The only changes I made to this email are the name of the swiper teacher and the company Andrew worked for to protect the innocent and not so innocent.
Did you notice that Andrew paid “Peter” $12,000 to teach him how to steal copy? I can hardly believe it!
But I hope you also noticed the most important part of Andrew’s letter: His heartfelt admission that when he and I worked on the copy together – when I coached him on how to create original copy – not only was it was the best copy he had ever written, he learned a new skill and felt much better about his work and himself.
I guess because I worked with copywriting legend Clayton Makepeace for seven years that the idea of swiping never entered my mind. Or perhaps I never thought about swiping because studying with Michael Masterson made me a top-notch thinker.
And that is the biggest problem with swiping: when you swipe you don’t think. You become robotic and you get caught up in a sea of sameness! Believe me – swiped copy is never as good as the original!
If you are not sure where to start when it comes to writing copy or content, let me make it easy for you…
5 Easy Stepping Stones to Writing Awesome Content and Copy That Works
Servicing your customers properly takes a little bit of hard work, time, and creativity. The following five steps will help you come up with ideas that appeal to your community… and write high-quality sales copy and editorial content that address your community’s needs and desires.
1) Survey Your Customers and Prospects. Conducting surveys today is easier an ever. There are so many inexpensive – even free! – tools out there. Use them to find out what keeps your customers awake. When you have that intelligence you will be miles ahead of your competitors.
I have even taken this concept one step further. When I was president of a large financial newsletter publisher, not only did I survey my customers, I called a friend at our largest competitor, told her what I was doing, and asked that she send the same survey to her customers. She did and we compared the data.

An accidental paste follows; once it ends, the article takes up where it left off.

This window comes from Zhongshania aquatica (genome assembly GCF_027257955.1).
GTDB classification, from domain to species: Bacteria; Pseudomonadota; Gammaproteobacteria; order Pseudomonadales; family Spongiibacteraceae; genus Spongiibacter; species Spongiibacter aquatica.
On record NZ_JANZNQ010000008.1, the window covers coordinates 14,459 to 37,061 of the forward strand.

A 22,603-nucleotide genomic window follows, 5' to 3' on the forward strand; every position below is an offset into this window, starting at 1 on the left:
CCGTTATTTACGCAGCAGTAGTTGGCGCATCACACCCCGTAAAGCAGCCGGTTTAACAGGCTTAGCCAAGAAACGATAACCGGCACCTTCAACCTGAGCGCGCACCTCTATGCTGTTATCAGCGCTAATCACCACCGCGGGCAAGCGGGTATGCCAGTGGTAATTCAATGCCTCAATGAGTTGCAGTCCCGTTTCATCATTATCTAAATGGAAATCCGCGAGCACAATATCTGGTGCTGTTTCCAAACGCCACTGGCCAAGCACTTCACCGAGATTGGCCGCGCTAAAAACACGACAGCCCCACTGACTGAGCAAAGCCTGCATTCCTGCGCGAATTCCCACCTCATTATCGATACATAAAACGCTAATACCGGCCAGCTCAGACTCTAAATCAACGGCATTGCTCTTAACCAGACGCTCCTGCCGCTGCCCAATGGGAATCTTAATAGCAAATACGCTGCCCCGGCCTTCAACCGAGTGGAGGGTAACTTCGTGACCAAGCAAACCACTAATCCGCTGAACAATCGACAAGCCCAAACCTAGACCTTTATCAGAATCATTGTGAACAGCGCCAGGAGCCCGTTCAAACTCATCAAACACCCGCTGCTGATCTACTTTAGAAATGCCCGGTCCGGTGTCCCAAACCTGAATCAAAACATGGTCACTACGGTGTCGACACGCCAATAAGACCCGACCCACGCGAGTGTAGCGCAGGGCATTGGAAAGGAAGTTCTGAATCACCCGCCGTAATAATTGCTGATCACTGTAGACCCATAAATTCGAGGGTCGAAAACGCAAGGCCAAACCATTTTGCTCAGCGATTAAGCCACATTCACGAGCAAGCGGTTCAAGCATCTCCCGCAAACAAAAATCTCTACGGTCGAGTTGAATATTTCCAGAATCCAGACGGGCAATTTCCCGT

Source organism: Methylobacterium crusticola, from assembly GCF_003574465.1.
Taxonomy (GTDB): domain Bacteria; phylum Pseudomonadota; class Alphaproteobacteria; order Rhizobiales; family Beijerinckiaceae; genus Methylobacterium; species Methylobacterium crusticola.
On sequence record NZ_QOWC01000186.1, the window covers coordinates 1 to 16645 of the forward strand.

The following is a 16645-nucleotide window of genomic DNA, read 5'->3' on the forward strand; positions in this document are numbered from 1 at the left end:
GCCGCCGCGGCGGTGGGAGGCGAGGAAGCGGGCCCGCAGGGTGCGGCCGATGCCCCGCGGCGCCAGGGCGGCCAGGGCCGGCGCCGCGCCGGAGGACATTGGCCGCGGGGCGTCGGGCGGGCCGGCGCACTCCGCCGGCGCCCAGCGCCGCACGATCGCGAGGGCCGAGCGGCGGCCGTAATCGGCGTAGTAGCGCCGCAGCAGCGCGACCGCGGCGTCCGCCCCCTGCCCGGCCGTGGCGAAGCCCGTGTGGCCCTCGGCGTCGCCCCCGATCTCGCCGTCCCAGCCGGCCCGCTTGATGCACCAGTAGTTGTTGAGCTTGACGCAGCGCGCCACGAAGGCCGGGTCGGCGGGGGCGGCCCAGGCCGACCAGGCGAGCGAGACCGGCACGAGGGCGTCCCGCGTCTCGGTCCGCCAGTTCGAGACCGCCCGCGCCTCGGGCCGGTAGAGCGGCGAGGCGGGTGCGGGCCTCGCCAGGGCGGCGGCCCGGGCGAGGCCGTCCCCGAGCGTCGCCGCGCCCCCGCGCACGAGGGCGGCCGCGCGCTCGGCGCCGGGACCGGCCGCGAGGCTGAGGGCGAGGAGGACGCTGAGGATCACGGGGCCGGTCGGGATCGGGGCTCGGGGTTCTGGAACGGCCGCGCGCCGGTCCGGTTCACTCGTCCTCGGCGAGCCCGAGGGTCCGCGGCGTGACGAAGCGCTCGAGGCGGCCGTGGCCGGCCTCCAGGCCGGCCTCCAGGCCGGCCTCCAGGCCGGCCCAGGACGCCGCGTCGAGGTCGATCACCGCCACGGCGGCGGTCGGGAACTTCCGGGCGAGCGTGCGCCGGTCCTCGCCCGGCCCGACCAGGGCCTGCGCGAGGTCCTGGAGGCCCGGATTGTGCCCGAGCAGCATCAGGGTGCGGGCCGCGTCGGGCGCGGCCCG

2) Understand the Current Events That Affect Your Market. Most people think that reading or watching the news via mainstream publications and channels is enough. Take it one step further. You know the survey we just talked about? One of the questions on that survey should ask what your customers and prospects read, listen to, and watch to get their news. Once you have that information, make it a HABIT to watch, listen to, and read the same things as your community members. This will help you get inside their heads.
3) Put Together an Idea Team. Copy should NEVER be written in a vacuum. For every new sales promotion, form a team that includes at least four people: the copywriter, the editor or guru of the product, a marketer, and a customer satisfaction person. If you are just starting out, ask your friendly colleagues to be on the “team.”
4) Brainstorm. Set a time to get your entire Idea Team together in a room or on a phone call without interruption. Start by going though the surveys and talking about what’s going on in the world that affects your customers and prospects. Do not leave that session until you have a “big idea” for the promotion and an idea of what the headline looks like. Within 48 hours of that session, the copywriter should come back with a headline and lead (2 to 3 pages of copy).
5) Peer Review the Copy. Once copy or content comes in the door, gather your Idea Team and go through it. Have everyone make suggestions for how to make the copy stronger based on what you know about your community’s needs.
When you follow these easy steps, you are on your way to learning the best way to communicate with your community and help improve its members’ lives. When you learn these things, your company will grow.
When you swipe, you are a hamster on wheel – always scurrying for the next morsel to sock away, but never getting anywhere.
Learn how to generate your own ideas, and anything you write will be much stronger that what you can steal. As a result, your community members will reward you with their loyalty, their respect, and their dollars.